The Dutch research institute CROW developed a widely praised design manual for bicycle infrastructure, full of tips for creating these protected lanes: A row of vertical white posts or a curb can serve as a physical separator, for example. Still, cyclists tend to feel safest in a "solitary" path, separated from the road by grass, trees, or an elevated concrete island.

“The main bottleneck, the main reason why people don’t cycle, is that they don’t feel safe,” Van Rossem notes. “To start, construct separate paths.”

## Turn those bike paths into a network

Many cities may have some bike lanes on some streets, but leave cyclists to roll the dice everywhere else. Will conditions still be safe when they turn left or right? Often they have to continue their way without any protected facilities for cyclists.

“In many cases, cities take fast action, without thinking it through very well,” says Lucas Harms. He leads the Dutch Cycling Embassy, a partnership between the Dutch government and several companies, which promotes Dutch bike knowhow globally. “Don’t build small pieces of bike lane from nothing to nowhere. Think about a network of cycling infrastructure.”

Utrecht aims to have cyclists within 200 to 300 metres of a connected path anywhere in the city, Van Rossem says. Avoid constructing those paths in sketchy industrial areas, he warns. “A connection through an unattractive area may be fast, but won’t be used a lot.”

## Embrace the ‘fietsstraat’, a street where bikes come first

On some streets, drivers have to give up their privileges. (Rick Nederstigt/AFP via Getty Images)

A peculiar Dutch invention called "fietsstraat" (cycling street) holds strong potential for the rest of the world, Kevin Krizek says. He’s a transportation professor from Colorado who spent three years at Radboud University in Nijmegen.

On cycling streets, cars are “guests”, restricted by a speed limit of 30 kilometres per hour. Drivers are not allowed to pass, so cyclists comfortably dominate the road. In the Netherlands the fietsstraat is usually paved with red asphalt, to resemble a bike path and notify drivers of their secondary status. But creating a cycling street can be easy. “All you need to do is put signs at intersections,” Krizek says. The effect is revolutionary in his view. Drivers have to give up their privileges, and cyclists can take the lead.

Some Dutch traffic experts worry the cycling street won’t work if a city doesn’t also have a robust cycling culture. In the Netherlands, drivers are aware of the perils of urban cycling because they too use bicycles. Moreover, Dutch cities use sophisticated “circulation plans” to direct cars away from city centres and residential areas, onto a few main routes.

Without “calming” traffic this way, the cycling street could be a step too far, Harms says. “In a city like New York, where all roads are equally accessible and full, it’s better to separate bicycles and cars,” he says.

If cyclists have to cross intersections “at the mercy of the Gods”, you’re not there yet, says Harms. When he travels abroad, he often finds clumsily designed crossings. As soon as cars turn, cyclists may fear for their lives.

Harms recommends placing physical barriers between cars and bikes in places where they must cross. The Dutch build elevated islands to direct traffic into separate sections. The golden rule: cars wait behind bicycles. That way, drivers can see cyclists clearly at all times. Barriers also force Dutch cyclists to turn left in the safest way possible. They cross the street first and wait for their turn again before making their way left.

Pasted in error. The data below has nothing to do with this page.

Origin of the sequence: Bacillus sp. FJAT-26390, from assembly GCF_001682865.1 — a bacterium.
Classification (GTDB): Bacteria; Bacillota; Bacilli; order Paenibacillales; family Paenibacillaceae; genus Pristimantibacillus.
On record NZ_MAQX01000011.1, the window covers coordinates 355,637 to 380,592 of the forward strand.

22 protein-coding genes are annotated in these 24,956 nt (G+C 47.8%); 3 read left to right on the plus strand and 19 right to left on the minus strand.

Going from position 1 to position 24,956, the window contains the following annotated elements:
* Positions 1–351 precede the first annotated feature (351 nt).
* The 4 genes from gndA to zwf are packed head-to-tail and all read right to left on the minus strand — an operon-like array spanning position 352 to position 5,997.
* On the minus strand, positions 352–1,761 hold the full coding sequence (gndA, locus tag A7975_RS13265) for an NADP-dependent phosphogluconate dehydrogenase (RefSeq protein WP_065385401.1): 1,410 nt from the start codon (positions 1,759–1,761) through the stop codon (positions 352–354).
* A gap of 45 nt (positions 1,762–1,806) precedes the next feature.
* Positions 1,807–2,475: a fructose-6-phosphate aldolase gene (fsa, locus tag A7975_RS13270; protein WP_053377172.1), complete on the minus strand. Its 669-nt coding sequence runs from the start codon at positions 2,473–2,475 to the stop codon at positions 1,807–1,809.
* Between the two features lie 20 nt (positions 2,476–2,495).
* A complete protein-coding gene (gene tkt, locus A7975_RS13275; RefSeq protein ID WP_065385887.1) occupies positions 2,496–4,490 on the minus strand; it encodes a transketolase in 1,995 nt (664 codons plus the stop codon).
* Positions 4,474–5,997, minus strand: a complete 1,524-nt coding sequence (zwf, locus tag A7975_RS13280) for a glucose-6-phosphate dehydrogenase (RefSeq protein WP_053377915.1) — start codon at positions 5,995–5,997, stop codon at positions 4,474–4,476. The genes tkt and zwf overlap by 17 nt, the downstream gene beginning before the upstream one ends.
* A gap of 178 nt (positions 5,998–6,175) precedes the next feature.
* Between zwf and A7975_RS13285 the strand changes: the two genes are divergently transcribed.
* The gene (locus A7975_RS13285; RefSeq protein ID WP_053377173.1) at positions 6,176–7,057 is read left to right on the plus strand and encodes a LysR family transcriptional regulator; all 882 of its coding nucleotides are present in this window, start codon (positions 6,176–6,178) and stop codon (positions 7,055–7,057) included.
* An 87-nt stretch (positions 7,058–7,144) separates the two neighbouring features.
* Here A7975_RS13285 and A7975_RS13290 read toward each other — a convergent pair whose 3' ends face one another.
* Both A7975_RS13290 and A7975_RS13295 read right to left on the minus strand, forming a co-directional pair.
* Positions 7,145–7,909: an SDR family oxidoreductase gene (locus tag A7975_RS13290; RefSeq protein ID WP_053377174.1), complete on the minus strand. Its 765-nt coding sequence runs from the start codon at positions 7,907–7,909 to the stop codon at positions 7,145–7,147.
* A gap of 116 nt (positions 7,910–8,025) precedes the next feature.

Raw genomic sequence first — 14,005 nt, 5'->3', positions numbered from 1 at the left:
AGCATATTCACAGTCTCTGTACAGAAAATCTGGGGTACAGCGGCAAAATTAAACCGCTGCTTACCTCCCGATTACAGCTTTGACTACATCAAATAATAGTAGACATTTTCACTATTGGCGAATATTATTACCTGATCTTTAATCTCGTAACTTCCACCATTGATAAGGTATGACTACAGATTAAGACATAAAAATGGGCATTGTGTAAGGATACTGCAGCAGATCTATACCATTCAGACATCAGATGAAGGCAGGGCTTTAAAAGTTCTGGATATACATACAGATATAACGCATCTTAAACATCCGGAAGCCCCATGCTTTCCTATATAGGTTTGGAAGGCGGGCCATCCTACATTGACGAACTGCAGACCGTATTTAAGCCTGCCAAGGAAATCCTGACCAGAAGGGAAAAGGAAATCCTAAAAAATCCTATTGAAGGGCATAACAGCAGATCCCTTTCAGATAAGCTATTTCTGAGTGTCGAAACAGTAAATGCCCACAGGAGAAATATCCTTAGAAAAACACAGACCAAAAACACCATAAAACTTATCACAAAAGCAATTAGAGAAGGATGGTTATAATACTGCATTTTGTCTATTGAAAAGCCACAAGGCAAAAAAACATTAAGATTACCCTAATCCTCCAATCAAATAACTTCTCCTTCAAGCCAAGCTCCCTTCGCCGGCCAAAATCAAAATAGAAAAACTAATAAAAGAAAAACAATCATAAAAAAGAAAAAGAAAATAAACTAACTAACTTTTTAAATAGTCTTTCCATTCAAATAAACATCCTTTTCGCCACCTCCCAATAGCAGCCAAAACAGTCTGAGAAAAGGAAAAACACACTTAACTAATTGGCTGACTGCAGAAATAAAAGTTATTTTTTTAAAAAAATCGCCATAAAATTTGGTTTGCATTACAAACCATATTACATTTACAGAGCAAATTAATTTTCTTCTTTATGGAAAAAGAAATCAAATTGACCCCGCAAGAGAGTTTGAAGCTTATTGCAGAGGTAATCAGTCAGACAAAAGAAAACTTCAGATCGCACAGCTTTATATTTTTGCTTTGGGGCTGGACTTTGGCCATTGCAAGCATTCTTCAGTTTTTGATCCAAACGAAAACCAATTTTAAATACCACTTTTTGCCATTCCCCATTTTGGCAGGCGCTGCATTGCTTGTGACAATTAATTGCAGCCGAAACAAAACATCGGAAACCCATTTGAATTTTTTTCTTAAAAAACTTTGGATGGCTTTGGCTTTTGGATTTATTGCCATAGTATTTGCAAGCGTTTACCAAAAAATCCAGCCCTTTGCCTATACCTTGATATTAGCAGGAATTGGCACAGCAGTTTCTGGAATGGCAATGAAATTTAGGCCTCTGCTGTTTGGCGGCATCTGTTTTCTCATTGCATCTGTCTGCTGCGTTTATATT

“You can create that with simple temporary measures,” Harms says. Planters work fine, for example. “They must be forgiving, though. When someone makes a mistake, you don’t want them to get seriously injured by a flower box’s sharp edge.”

Professor Krizek points out how the Dutch integrated cycling routes into roundabouts. Some are small; some are big and glorious, like the Hovenring between Eindhoven and Veldhoven, where cyclists take a futuristic-looking roundabout lifted above the highway. Most of those traffic circles move high volumes of cars and cyclists through intersections efficiently and safely. For a simpler solution, the Dutch manual suggests guiding cyclists to quieter streets – crossing a block up or down may be safer. “Nobody knows how to do intersections better than the Dutch,” says Krizek.

## Ban cars, or at least discourage them

A man rides down from a three-level bicycle parking garage near Amsterdam's main train station. (Timothy Clary/AFP via Getty Images)

The quickest, most affordable way to make a city more bikeable is to ban cars, says Ria Hilhorst, cycling policy advisor for the City of Amsterdam. It will make streets remarkably safe – and will most likely enrage a significant amount of people.

Amsterdam doesn’t outlaw cars, but it does deliberately make their owners feel unwelcome in the historic city’s cramped streets. Paid parking is hugely effective, for example. Many car owners decide to avoid paying and use bicycles or public transportation for trips into the city. Utrecht, meanwhile, boasts the world’s largest bicycle parking garage, which provides a dizzying 12,500 parking spots.

To further discourage drivers from entering the city’s heart, Amsterdam will soon remove more than 10,000 car-parking spaces. Strategically placed barriers already make it impossible to cross Amsterdam efficiently by car. “In Amsterdam, it is faster to cross the city on a bike than by car,” Harms says. “That is the result of very conscious policy decisions.”

## Communicate the benefits clearly

Shopkeepers always fear they will lose clients when their businesses won’t be directly accessible by car, but that’s a myth, says Harms. “A lot of research concludes that better access for pedestrians and cyclists, making a street more attractive, is an economic boost.”

Try replacing one parking space with a small park, he recommends, and residents will see how it improves their community. Home values will eventually rise in calmer, bike-friendlier neighbourhoods without through traffic, Van Rossem says. Fewer cars mean more room for green spaces, for example.

“I often miss the notion that cycling and walking can contribute a lot to the city. One of the greatest threats to public health is lack of exercise. A more walkable and bikeable city can be part of the solution,” says Ria Hilhorst. “But in many countries, cycling is seen as something for losers. I made it, so I have a car and I’m going to use it, is the idea.

“Changing this requires political courage. Keep your back straight, and present a vision. What do you gain? Tranquility, fewer emissions, health benefits, traffic safety, less space occupied by vehicles.”

Again, she points to Amsterdam’s history. “It is possible; we were a car city too.”

Karlijn van Houwelingen is a journalist based in New York City.